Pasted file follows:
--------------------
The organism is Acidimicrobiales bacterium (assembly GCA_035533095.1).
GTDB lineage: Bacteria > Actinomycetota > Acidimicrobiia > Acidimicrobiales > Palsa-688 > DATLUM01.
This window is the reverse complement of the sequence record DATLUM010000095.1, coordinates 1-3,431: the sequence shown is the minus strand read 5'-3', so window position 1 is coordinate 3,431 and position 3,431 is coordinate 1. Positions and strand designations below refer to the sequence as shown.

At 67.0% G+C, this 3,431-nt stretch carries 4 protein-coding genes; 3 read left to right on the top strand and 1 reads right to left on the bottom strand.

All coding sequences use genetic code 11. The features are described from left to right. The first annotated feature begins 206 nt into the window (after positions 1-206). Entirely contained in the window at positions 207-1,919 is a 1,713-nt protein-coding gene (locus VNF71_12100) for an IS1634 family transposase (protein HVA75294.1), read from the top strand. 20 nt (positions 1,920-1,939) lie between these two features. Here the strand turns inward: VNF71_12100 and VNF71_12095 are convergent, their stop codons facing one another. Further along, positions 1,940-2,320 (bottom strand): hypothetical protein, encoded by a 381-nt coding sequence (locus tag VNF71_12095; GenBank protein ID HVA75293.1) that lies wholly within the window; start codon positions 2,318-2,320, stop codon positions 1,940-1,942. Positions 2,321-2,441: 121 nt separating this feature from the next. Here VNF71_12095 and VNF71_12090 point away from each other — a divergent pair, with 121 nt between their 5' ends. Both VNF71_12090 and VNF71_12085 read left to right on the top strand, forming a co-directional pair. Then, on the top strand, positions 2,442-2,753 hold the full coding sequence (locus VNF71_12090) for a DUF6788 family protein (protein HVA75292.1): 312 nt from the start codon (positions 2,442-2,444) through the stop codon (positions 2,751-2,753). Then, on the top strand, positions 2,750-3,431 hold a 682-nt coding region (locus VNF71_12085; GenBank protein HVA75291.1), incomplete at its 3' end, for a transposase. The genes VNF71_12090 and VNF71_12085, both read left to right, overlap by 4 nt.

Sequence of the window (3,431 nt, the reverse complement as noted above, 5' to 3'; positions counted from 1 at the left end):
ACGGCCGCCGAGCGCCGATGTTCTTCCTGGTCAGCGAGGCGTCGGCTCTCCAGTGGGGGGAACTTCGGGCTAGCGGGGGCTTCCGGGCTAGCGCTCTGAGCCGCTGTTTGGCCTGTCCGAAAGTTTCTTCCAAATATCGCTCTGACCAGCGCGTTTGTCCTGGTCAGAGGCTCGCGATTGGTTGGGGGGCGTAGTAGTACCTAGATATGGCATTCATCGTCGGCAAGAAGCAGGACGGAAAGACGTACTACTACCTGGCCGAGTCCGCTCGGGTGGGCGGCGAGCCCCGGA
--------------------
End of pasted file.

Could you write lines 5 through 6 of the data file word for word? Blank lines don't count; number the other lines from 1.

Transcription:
All coding sequences use genetic code 11. The features are described from left to right. The first annotated feature begins 206 nt into the window (after positions 1-206). Entirely contained in the window at positions 207-1,919 is a 1,713-nt protein-coding gene (locus VNF71_12100) for an IS1634 family transposase (protein HVA75294.1), read from the top strand. 20 nt (positions 1,920-1,939) lie between these two features. Here the strand turns inward: VNF71_12100 and VNF71_12095 are convergent, their stop codons facing one another. Further along, positions 1,940-2,320 (bottom strand): hypothetical protein, encoded by a 381-nt coding sequence (locus tag VNF71_12095; GenBank protein ID HVA75293.1) that lies wholly within the window; start codon positions 2,318-2,320, stop codon positions 1,940-1,942. Positions 2,321-2,441: 121 nt separating this feature from the next. Here VNF71_12095 and VNF71_12090 point away from each other — a divergent pair, with 121 nt between their 5' ends. Both VNF71_12090 and VNF71_12085 read left to right on the top strand, forming a co-directional pair. Then, on the top strand, positions 2,442-2,753 hold the full coding sequence (locus VNF71_12090) for a DUF6788 family protein (protein HVA75292.1): 312 nt from the start codon (positions 2,442-2,444) through the stop codon (positions 2,751-2,753). Then, on the top strand, positions 2,750-3,431 hold a 682-nt coding region (locus VNF71_12085; GenBank protein HVA75291.1), incomplete at its 3' end, for a transposase. The genes VNF71_12090 and VNF71_12085, both read left to right, overlap by 4 nt.

Sequence of the window (3,431 nt, the reverse complement as noted above, 5' to 3'; positions counted from 1 at the left end):